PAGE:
The whole idea of the sit-down was the fact that you were exposed over the usual strike, the strikes were illegal, you couldn't strike in Michigan, you know, so that's one thing... besides that, there is the question of violence. You strike, you have a picket line, they'll break it up for sure, one way or another, and arrest people and there'll be all kinds of ultimata and this and that and the other, you know, and court actions and so on.

So, when we saw them having the very successful nineteen-thirty-six just around the same time, we saw this was brilliant, it was just the answer and we had something we had to do. But aside from that we had to test it, that's why Midland Steel and Kellsy were so important. They were tests, because the question is, you know, we knew we weren't gonna have the majority, you know, they always said, we defy them to have a vote, but we knew damn well out of any kind of supposed democratic vote that we wouldn't have won any kind of an election. But uh... we knew that, we trusted that we would have at least the silent adhesion of these workers. They wouldn't, they wouldn't cooperate you know, I mean they wouldn't strike, but they would cooperate, at least they wouldn't be negative.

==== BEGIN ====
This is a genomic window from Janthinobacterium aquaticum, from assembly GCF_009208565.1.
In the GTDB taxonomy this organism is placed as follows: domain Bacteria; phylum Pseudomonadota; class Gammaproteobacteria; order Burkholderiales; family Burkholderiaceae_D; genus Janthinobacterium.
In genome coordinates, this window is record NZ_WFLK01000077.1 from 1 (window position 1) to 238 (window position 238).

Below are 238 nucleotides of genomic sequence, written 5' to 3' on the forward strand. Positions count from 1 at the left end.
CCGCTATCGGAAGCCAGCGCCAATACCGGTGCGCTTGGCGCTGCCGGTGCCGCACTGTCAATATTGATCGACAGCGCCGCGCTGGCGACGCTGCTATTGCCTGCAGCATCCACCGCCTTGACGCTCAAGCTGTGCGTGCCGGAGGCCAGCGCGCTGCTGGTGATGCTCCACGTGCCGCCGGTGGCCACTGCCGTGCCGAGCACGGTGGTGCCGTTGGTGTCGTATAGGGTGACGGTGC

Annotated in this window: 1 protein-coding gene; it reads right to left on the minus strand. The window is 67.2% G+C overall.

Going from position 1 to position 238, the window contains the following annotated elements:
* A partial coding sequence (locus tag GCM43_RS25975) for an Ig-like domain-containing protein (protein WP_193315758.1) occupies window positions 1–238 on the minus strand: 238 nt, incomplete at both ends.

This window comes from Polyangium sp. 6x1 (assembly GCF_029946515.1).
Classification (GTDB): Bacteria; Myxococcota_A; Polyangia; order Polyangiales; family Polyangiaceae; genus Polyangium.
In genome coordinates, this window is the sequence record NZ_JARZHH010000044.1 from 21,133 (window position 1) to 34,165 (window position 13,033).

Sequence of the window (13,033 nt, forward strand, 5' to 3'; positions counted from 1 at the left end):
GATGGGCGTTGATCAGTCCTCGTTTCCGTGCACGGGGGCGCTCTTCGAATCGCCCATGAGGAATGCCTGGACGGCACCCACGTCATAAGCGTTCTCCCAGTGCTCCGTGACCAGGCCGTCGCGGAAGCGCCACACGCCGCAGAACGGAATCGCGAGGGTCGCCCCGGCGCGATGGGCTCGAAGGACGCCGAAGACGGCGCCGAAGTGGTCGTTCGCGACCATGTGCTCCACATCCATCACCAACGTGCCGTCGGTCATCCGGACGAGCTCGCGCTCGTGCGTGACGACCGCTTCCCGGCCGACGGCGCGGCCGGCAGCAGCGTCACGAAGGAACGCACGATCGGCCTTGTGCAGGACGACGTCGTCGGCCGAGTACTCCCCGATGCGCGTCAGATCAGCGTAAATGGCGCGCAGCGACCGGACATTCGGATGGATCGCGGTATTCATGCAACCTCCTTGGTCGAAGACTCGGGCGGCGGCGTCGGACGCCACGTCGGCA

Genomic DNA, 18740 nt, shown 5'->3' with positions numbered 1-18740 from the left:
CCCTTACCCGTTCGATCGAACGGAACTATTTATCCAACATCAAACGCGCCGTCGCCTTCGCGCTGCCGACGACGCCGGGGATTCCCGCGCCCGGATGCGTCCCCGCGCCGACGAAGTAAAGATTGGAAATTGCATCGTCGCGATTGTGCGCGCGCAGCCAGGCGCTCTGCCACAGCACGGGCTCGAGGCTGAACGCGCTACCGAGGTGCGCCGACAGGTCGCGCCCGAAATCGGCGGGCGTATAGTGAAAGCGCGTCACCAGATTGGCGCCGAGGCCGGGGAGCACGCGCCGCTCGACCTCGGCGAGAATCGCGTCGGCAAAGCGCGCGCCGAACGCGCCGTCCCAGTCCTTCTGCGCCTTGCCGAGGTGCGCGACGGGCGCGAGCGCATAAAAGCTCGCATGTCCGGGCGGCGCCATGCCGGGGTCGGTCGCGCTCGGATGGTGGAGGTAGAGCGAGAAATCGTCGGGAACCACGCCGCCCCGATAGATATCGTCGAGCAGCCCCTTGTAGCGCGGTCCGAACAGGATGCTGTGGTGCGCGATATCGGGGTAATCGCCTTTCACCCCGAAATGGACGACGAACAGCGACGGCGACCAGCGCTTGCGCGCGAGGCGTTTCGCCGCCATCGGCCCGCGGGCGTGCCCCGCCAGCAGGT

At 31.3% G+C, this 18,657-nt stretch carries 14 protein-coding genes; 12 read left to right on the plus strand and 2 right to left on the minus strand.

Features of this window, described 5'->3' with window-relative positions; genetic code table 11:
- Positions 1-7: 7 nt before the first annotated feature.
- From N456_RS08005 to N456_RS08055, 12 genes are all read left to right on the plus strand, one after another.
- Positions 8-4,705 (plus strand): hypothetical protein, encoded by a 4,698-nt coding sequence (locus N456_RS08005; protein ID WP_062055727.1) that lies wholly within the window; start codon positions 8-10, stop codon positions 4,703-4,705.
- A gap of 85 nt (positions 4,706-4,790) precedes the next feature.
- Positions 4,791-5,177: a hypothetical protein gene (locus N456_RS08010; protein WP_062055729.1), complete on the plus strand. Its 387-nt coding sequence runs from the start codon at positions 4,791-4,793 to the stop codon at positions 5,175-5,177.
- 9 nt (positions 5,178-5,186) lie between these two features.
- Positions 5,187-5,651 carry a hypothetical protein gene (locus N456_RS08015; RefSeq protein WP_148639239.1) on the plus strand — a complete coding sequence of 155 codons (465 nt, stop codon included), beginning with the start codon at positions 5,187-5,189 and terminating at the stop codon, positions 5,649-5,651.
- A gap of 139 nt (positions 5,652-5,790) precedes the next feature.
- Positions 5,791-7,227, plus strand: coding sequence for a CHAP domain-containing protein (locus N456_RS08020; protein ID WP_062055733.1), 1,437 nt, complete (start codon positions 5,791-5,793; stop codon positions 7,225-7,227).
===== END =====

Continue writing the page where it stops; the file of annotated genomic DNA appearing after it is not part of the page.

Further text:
Show Transcript Speaker: Henry Kraus. Interviewed by U-M Flint Labor History Project. Date of interview: 5-5-1982. Edited by Michael Van Dyke.

Copyright: ©2002 Michigan State University.